News Advisor Are workplace robots making people redundant?
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Are workplace robots making people redundant?

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When his grandmother suffered a stroke, Feras Dayoub spent many hours at her side.

For the robotic scientist, caring for her was a labour of love. But after a life of independence, the constant attention made his grandmother feel guilty – and trapped.

“She was always saying, ‘Go away. Just rest. See your friends,’” Dr Dayoub recalls.

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Dr Feras Dayoub and the Adept Guiabot. Source: QUT

Lamenting his grandmother’s loss of privacy and freedom, the ingenious grandson – who builds artificial intelligence at the Queensland University of Technology – dreams of a future where robots return independence to the elderly, and improve everyone’s quality of life.

As part of his research, Dr Dayoub is experimenting with an Adept Guiabot, a one metre, 60 kg mobile robot, to develop methods that enable an automaton to navigate a changing environment, such as a family home, so that the technology can one day be used as a domestic helper.

But what about the other jobs they will take? What will become of the nurses and personal carers who currently look after the elderly, and provide that invaluable human contact?

In the revolutionary future just around the corner, robots may prove to be a double-edged sword, taking over burdensome and risky tasks and increasing productivity, while also wreaking havoc on our workforce.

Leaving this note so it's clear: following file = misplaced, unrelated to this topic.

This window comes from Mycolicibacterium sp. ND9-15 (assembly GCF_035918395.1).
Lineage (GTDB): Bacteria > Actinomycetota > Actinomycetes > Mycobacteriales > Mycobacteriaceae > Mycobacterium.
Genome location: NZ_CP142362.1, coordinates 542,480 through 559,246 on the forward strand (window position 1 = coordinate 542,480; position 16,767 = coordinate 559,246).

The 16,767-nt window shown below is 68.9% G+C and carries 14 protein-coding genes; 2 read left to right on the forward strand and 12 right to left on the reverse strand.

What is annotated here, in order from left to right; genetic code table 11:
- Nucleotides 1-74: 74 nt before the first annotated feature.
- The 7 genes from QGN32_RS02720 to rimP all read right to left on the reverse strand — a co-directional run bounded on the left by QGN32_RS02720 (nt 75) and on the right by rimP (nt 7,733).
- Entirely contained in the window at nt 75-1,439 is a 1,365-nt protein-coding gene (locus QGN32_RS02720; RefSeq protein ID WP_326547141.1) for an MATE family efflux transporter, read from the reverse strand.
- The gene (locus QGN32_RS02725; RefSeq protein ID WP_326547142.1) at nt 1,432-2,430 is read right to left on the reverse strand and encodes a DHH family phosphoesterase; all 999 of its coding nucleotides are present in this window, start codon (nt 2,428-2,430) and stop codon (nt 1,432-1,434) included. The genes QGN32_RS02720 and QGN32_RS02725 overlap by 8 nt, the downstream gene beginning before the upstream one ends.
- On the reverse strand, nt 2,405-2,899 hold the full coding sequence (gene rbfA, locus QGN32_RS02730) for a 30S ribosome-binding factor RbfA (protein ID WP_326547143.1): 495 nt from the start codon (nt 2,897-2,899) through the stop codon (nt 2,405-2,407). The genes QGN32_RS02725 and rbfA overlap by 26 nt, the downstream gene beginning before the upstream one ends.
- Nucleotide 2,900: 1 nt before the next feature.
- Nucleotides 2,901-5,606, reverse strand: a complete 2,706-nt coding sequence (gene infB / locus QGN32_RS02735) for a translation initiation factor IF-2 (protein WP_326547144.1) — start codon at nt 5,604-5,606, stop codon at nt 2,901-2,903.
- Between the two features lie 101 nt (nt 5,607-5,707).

For those employed in areas replaceable by robots, Microsoft cofounder Bill Gates is the voice of doom.

During a recent interview at the American Enterprise Institute in Washington, DC, Mr Gates predicted that within two decades many humans “at the lower end of the skill set” would be muscled out of the workforce by the very robots created to help us.

Confirming this, researchers at Oxford University last year calculated that 47 per cent of American jobs are at high risk of being replaced by computerisation within 20 years.

So which jobs can we expect to lose in the short term?

Farming: at risk

Founder of Brisbane-based Freelance Robotics William Pagnon has done a lot of work on automated tractors and irrigators to speed up the job of farmers.

For now, the law requires tractors to have a driver, but according to Mr Pagnon, farm hands will soon be able to press a button and then “crack a beer and look at the Internet or something.”

According to the Oxford University report, the probability that the work of farm labour contractors and pesticide handlers will be outsourced to computerisation is a whopping 97 per cent.

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A conveyer belt transports freshly-picked apples. Source: ShutterStock

Manufacturing: at risk

Mr Pagnon has also assisted in revolutionising how cars are built, which some argue is partly to blame for the recent job losses at Holden and Toyota.

The fear of further robotic intrusion into this at-risk area is high.

“Certain companies were asking me to not put [on] my company shirt [so as not to scare their workforce],” says Mr Pagnon.

Their fear was well founded. Oxford University researchers report that many types of manufacturing jobs have a 96 per cent or higher likelihood of being replaced.